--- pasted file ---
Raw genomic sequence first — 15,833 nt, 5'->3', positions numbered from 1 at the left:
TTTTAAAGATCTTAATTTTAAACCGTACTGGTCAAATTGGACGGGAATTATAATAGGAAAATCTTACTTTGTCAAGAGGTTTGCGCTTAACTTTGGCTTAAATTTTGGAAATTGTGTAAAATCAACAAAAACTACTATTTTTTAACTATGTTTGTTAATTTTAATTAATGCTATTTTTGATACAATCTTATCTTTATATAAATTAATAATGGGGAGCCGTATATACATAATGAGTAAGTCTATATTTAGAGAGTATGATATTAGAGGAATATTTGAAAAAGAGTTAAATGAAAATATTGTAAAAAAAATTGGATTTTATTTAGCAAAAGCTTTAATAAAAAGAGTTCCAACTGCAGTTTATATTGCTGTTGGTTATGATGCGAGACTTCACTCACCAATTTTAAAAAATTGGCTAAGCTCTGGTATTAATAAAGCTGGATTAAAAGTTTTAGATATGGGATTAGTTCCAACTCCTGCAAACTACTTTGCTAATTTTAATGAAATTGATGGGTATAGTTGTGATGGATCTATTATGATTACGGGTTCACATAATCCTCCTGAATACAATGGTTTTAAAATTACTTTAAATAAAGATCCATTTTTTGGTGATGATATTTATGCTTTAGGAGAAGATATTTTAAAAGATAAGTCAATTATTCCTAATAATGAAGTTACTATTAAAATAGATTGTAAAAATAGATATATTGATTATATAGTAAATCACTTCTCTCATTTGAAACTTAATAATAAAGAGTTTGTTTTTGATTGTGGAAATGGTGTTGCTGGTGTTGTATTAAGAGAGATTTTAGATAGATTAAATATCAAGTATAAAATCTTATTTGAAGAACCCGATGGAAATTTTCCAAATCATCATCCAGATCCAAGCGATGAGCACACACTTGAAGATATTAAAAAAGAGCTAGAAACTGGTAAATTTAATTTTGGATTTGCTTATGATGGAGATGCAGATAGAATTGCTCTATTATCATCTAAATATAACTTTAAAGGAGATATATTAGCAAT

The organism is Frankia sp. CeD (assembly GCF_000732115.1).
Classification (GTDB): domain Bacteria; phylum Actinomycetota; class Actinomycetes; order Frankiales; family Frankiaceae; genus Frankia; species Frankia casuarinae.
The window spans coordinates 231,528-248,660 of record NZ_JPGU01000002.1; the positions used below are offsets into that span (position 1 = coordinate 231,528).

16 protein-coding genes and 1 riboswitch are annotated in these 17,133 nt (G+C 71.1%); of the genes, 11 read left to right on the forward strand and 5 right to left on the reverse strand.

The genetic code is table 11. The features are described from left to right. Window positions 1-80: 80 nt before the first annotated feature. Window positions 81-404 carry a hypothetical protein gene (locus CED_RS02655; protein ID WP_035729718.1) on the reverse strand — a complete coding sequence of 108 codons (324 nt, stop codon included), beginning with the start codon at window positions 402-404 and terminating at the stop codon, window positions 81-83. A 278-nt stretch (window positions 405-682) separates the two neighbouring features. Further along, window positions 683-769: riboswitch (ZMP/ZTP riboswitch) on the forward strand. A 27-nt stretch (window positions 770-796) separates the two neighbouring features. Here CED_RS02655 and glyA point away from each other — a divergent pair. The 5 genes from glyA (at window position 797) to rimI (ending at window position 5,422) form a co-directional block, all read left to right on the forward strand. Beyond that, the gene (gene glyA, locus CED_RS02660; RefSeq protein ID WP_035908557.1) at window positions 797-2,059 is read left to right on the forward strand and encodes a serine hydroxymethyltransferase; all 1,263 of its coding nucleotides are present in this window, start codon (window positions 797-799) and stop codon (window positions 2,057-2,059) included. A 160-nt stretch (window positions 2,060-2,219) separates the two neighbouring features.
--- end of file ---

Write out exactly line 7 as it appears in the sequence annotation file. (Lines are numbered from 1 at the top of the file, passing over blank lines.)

The genetic code is table 11. The features are described from left to right. Window positions 1-80: 80 nt before the first annotated feature. Window positions 81-404 carry a hypothetical protein gene (locus CED_RS02655; protein ID WP_035729718.1) on the reverse strand — a complete coding sequence of 108 codons (324 nt, stop codon included), beginning with the start codon at window positions 402-404 and terminating at the stop codon, window positions 81-83. A 278-nt stretch (window positions 405-682) separates the two neighbouring features. Further along, window positions 683-769: riboswitch (ZMP/ZTP riboswitch) on the forward strand. A 27-nt stretch (window positions 770-796) separates the two neighbouring features. Here CED_RS02655 and glyA point away from each other — a divergent pair. The 5 genes from glyA (at window position 797) to rimI (ending at window position 5,422) form a co-directional block, all read left to right on the forward strand. Beyond that, the gene (gene glyA, locus CED_RS02660; RefSeq protein ID WP_035908557.1) at window positions 797-2,059 is read left to right on the forward strand and encodes a serine hydroxymethyltransferase; all 1,263 of its coding nucleotides are present in this window, start codon (window positions 797-799) and stop codon (window positions 2,057-2,059) included. A 160-nt stretch (window positions 2,060-2,219) separates the two neighbouring features.